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Increasing consumer power reflected in expectations around communications, data protection and data value 

European consumers feel they have more power over businesses, and are increasingly willing to use it, research from Quadient– formerly GMC Software – has revealed. In a Lightspeed survey of 8,061 adults in the UK, France, Germany and the Netherlands, more than three quarters (76 percent) of respondents said they would switch from a business that doesn’t meet their customer experience expectations. Factors such as customer communications and how businesses protect personal data were increasingly critical factors in whether consumers will support a business.

“The shift in power towards consumers is just one of the four fundamental forces businesses face as they try to offer the best possible customer experience,” said Ian Clarke, EMEA and APAC President, Quadient. “They must also deal with an ever-expanding volume of data; make best use of new communication channels created in the digital transition; and, however they deliver their customer experience, do so while maintaining regulatory compliance. The stakes are high – those businesses that cannot understand and adapt to these forces will swiftly see themselves overtaken by the competition, and abandoned by customers.”

As well as feeling more powerful, the research also shows that European consumers have a greater appreciation of their own value. Consumers value the personal data they share with businesses at a minimum of €151 a month – which they expect businesses to match through better customer experiences such as free or improved services, discounts and special offers. This value is particularly high in the Netherlands (€172 a month) and the UK (€166 a month). Other key facts include:

  • Almost half (44 percent) of Europeans believe they have more power compared to five years ago (rising to 52 percent in the UK).
  • 83 per cent of Europeans (including 90 percent of French consumers) say customer communication is an important factor when deciding whether or not to stick with a business.
  • 77 percent of Europeans say that how well businesses protect their data is a major consideration when deciding whether or not to use them. This rises to 81 percent in Germany.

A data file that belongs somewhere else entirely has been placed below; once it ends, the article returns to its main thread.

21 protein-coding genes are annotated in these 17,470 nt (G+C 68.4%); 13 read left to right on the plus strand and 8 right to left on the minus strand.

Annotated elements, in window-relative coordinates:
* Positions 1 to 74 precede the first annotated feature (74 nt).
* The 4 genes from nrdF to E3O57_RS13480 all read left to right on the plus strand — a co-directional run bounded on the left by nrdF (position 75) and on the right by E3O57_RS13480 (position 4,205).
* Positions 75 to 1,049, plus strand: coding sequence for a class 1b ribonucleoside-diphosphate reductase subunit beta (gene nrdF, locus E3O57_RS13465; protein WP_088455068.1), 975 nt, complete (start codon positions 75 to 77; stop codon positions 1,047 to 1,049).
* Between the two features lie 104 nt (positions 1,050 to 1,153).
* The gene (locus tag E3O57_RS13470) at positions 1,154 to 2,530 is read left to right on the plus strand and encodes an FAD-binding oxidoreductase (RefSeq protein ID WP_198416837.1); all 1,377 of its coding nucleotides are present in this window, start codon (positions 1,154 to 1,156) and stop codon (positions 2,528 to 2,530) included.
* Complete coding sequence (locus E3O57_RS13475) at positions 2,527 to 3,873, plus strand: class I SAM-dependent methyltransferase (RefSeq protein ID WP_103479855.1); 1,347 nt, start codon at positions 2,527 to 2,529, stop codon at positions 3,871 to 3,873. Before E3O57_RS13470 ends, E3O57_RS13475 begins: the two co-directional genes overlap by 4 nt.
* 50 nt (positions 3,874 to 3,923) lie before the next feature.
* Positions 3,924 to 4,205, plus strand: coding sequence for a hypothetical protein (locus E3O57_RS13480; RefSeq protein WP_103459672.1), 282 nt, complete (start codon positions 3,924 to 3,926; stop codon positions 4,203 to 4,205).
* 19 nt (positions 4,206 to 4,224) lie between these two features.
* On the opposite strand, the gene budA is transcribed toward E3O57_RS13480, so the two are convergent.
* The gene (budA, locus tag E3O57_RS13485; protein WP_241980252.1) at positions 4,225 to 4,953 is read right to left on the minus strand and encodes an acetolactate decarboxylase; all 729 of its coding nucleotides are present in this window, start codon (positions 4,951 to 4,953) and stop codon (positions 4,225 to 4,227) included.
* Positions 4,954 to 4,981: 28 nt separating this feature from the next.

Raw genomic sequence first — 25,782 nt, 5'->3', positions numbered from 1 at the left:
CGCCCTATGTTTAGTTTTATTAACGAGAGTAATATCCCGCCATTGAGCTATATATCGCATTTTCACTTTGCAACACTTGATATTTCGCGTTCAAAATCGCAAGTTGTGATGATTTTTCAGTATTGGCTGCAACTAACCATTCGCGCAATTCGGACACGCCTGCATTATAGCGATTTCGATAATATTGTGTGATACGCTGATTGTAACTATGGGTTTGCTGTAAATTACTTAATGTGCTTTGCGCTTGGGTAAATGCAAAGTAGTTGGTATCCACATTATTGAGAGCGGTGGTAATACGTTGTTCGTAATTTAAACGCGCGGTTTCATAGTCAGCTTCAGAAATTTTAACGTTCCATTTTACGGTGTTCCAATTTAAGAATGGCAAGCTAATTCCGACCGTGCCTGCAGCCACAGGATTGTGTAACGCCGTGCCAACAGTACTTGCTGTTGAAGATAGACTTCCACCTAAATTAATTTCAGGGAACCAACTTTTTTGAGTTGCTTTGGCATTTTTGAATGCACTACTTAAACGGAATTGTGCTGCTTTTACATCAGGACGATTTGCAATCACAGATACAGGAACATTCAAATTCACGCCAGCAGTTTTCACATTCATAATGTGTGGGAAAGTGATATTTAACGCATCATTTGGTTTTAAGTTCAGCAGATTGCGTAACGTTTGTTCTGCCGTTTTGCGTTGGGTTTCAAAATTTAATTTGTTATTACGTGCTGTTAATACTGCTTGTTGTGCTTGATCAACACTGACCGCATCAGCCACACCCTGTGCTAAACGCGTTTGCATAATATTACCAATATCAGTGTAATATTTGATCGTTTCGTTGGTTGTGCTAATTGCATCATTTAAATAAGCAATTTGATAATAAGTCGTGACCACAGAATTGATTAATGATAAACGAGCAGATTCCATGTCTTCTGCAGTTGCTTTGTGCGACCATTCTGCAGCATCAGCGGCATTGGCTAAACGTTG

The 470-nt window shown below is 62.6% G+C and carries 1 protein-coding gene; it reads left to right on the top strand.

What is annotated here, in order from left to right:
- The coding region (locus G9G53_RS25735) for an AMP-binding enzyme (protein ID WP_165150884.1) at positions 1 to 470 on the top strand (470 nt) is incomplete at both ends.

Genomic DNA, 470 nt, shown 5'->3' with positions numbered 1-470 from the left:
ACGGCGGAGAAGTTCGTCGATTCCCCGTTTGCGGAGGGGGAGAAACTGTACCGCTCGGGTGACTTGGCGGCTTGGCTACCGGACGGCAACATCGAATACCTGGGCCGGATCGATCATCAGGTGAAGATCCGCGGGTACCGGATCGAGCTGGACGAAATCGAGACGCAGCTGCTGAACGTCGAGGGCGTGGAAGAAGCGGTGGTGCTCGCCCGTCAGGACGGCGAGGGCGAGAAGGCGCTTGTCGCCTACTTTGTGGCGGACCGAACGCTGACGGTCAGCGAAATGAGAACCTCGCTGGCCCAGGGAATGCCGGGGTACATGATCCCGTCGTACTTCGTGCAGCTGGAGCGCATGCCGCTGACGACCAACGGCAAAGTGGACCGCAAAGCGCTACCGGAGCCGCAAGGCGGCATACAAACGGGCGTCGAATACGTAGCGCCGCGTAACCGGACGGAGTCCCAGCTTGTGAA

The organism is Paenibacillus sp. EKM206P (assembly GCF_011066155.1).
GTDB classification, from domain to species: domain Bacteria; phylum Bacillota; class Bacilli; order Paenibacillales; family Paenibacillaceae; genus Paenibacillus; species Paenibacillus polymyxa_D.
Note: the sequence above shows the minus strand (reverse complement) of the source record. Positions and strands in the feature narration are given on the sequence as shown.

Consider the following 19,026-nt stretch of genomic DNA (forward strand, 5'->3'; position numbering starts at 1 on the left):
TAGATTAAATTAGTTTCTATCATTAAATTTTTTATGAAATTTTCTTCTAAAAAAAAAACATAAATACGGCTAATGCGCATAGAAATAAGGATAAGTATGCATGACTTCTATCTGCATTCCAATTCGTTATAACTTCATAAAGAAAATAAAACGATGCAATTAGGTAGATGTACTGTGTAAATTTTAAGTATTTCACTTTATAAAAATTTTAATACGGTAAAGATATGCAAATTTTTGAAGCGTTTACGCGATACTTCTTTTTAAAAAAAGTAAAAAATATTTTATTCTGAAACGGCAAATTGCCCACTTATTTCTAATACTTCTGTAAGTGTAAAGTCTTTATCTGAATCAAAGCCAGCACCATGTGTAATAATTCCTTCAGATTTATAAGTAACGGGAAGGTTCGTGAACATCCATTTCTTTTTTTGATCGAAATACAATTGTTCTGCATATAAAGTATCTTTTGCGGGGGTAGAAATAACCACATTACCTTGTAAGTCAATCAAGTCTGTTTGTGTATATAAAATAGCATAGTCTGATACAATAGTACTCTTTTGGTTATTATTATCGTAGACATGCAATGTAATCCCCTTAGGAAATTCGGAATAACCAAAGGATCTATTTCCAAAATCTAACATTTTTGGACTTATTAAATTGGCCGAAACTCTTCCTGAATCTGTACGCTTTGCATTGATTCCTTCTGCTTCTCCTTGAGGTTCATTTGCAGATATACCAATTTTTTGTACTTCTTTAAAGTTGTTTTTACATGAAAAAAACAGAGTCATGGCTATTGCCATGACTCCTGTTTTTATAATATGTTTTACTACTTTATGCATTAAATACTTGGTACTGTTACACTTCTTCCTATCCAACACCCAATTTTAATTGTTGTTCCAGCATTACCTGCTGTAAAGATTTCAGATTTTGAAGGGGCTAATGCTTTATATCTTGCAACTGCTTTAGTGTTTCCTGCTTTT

• Just five percent of Europeans don’t consider data protection at all; falling to just two percent in Germany.

The research also investigates how well different sectors are performing in meeting consumers’ customer experience expectations:

  • Most European customers ranked retail (30 percent) as the industry that had made the most progress towards meeting customer expectations, followed by banking (26 percent) and healthcare (24 percent).
  • Local government has the most room for improvement, with 41 percent of Europeans ranking it as the sector that has made the least progress towards meeting customer expectations.
  • More than half (53 percent) of Europeans also ranked local government as the worst sector for using mobile apps to communicate and provide services. 37 per cent of Europeans say banking is doing the best (39 percent in The Netherlands and the UK), with retail (35 percent) also performing well. The insurance industry has some catching up to do, with just eight per cent of consumers saying it was the best when it comes to mobile apps.

“Whether they like it or not, businesses in every industry have to adapt to consumers’ new power and customer experience expectations,” Clarke concluded. “For instance, using mobile apps to both communicate and provide essential services is a hallmark of the modern customer experience, yet some industries are lagging behind even in this. Whether leading the field in banking and retail, or struggling to catch up in local government, businesses need to ensure they can connect with current and future customers through exceptional, meaningful and accurate experiences across the entire organisation. Without this, consumers will never feel that they are getting the value they expect from customer experience.”